You also postulate some interesting uses of older technologies. Are any of those uses actually possible using those older signals and devices? Again, did you have to do a lot of research? What is the most interesting thing you learned in the research you did?
I think pretty much all of the analog technology used in the book—what one reviewer called “UHF-punk”—could work the way I imagined. One of the most thoughtful pieces of correspondence I have received the book came out was from a radio engineer who told me my outlaw broadcast networks were largely accurate and plausible. The idea of digital information being transmitted through the vertical blanking interval of television signals is something I actually worked on at a software company many years ago. The most interesting thing I learned from that research (other than the sheer cool fun of trawling libraries and used bookstores for weird tomes of television engineering) was how effective such technologies really could be to evade modern modes of surveillance.
What’s currently on your nightstand?
A lot of different stuff at the same time, as always. The pile currently includes The Judges of the Secret Court by David Stacton, A History of Political Trials by John Laughland, Spider in a Tree by Susan Stinson, Moving Kings by Joshua Cohen, An Excess Male by Maggie Shen King, The Slynx by Tatyana Tolstaya, Soledad by D.L. Young, The Half Has Never Been Told: Slavery and the Making of American Capitalism by Edward Baptist, Seeing Like a State by James Scott, Feral by George Monbiot, and a bunch of collections of old lawyer stories that are research for a new project—including some Erle Stanley Gardner's Perry Mason cases, which I have never read before.
What was your favorite book when you were a child?
Probably D’Aulaire’s Book of Greek Myths. That book really had a huge influence on me, and was the book I most frequently re-read as a kid.
Can you name your top five favorite or most influential authors?
What is a book you've faked reading?
Crime and Punishment, in high school. I think my eyes actually passed over most of the words, but in a way that barely constituted “reading.” I should give it another try.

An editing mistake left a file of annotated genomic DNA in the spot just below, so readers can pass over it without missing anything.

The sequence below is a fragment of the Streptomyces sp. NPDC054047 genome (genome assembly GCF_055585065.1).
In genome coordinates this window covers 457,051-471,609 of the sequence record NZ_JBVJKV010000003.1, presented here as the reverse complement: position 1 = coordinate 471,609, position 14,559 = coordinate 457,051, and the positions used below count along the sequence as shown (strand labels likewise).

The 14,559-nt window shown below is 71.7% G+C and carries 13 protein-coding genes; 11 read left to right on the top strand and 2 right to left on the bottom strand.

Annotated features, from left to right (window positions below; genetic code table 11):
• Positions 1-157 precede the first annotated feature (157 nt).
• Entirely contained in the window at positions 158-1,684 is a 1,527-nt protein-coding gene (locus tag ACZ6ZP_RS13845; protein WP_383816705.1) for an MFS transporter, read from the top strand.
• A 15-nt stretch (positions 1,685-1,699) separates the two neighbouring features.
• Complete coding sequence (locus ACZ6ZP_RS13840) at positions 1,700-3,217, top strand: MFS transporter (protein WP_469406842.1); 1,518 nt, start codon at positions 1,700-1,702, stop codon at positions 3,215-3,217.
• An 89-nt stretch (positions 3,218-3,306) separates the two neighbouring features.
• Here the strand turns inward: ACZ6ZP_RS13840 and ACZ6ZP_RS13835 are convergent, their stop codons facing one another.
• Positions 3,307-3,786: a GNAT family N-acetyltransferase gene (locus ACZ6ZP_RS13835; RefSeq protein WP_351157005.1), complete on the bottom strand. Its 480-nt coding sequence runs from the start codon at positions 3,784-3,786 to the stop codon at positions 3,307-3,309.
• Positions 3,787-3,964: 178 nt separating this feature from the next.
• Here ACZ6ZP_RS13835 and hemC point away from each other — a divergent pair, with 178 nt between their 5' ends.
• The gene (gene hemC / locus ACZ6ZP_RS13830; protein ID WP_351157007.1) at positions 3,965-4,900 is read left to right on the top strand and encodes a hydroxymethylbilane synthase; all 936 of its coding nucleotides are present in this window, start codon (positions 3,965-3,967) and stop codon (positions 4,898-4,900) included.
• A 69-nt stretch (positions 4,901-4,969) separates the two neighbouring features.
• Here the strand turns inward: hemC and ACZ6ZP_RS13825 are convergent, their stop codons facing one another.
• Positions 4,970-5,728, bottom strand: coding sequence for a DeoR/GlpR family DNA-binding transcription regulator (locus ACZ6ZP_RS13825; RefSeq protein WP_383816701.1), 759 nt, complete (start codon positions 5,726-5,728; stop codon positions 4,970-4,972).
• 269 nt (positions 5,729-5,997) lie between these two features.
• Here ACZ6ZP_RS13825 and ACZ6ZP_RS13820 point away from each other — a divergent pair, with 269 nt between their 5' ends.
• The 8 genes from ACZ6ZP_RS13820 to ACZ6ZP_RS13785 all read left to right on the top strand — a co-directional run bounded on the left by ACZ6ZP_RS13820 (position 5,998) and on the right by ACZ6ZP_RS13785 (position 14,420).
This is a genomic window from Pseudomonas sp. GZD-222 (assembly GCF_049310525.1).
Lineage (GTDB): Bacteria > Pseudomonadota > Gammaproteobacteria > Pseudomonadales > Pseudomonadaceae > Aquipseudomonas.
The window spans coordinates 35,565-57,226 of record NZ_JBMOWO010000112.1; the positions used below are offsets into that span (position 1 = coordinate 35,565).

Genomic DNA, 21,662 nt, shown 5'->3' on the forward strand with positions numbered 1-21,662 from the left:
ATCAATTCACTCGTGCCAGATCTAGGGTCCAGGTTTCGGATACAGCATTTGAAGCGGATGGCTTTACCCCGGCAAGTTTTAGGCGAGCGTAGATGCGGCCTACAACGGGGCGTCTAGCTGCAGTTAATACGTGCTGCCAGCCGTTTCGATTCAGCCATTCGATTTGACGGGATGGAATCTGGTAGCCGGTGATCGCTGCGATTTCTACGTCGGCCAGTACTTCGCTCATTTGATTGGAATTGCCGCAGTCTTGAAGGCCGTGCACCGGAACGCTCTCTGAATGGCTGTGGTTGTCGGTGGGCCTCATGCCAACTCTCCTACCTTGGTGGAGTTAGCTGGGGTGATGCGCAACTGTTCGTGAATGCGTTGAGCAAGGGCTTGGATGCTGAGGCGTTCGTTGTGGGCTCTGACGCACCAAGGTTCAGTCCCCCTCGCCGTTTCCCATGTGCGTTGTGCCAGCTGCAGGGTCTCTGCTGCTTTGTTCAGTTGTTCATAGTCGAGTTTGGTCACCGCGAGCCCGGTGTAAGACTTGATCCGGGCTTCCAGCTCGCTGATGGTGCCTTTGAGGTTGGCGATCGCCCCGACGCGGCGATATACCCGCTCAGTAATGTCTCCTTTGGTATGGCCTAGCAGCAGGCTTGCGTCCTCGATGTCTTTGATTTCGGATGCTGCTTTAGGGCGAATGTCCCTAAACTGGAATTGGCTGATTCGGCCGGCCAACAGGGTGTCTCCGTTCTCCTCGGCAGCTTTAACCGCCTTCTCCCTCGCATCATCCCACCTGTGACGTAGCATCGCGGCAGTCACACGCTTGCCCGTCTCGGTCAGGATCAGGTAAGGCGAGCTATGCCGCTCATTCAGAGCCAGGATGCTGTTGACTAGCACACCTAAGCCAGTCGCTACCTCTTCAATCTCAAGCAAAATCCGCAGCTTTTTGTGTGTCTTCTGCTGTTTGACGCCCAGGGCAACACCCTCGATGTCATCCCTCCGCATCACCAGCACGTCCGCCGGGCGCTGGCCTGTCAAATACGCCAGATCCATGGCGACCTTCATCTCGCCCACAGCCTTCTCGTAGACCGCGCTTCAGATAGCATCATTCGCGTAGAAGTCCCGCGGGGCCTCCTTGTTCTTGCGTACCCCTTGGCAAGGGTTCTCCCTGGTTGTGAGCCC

Can you name a book you've bought for the cover?
I buy a lot of books for the cover. But the one that comes immediately to mind is one I bought as a kid—Conan of Cimmeria, one of the revised volumes of Robert E. Howard stories edited by L. Sprague de Camp, which I bought on a childhood family vacation from a California bookstore entirely on the basis of the Frank Frazetta cover showing these longhairs sword-fighting in the snow with a Matterhorn-looking peak in the background. And I suppose my gateway drug to that were all the Bantam pulps I bought at an even younger age for their James Bama covers— Doc Savage and The Avenger—at the weird old bookshop called the Time Machine where I spent a substantial chunk of my childhood Saturdays. Tropic of Kansas tries to channel the energy of those kinds of book covers, but through a more realist prism.
Is there a book that changed your life?
The Moviegoer by Walker Percy. It was assigned by the same high school English teacher who turned me on to Graham Greene and Brian Eno’s “Music for Airports.” It was one of the first modern adult literary novels that I really connected with in a deep way, a masterful examination of American alienation, ethical and existential and at times transcendent.
Can you name a book for which you are an evangelist (and you think everyone should read)?
The Atrocity Exhibition by J.G. Ballard. In some ways it is more suited to our contemporary moment than it was on its publication close to fifty years ago.
Is there a book you would most want to read again for the first time?
Labyrinths, by Jorge Luis Borges. More specifically, I wish I could read all those stories in Spanish, without ever having read them in English.
What is your idea of THE perfect day?
It would be a day like most of the days I live now. Up before dawn, write for a few hours, walk the dogs in the urban woods at daybreak and have some unexpected wildlife encounters, do some legal work for my clients and a pro bono hour or two, eat lunch with a good book or a good friend, take a micro-nap, write some more, lawyer some more, talk with my son about life, go for a trail run or a paddle on the urban river, work in the yard, make dinner and talk with my brilliant and lovely wife and maybe some friends, watch a movie, read some more, and dream. That’s my daily routine, I have worked hard to get to it, and I love it.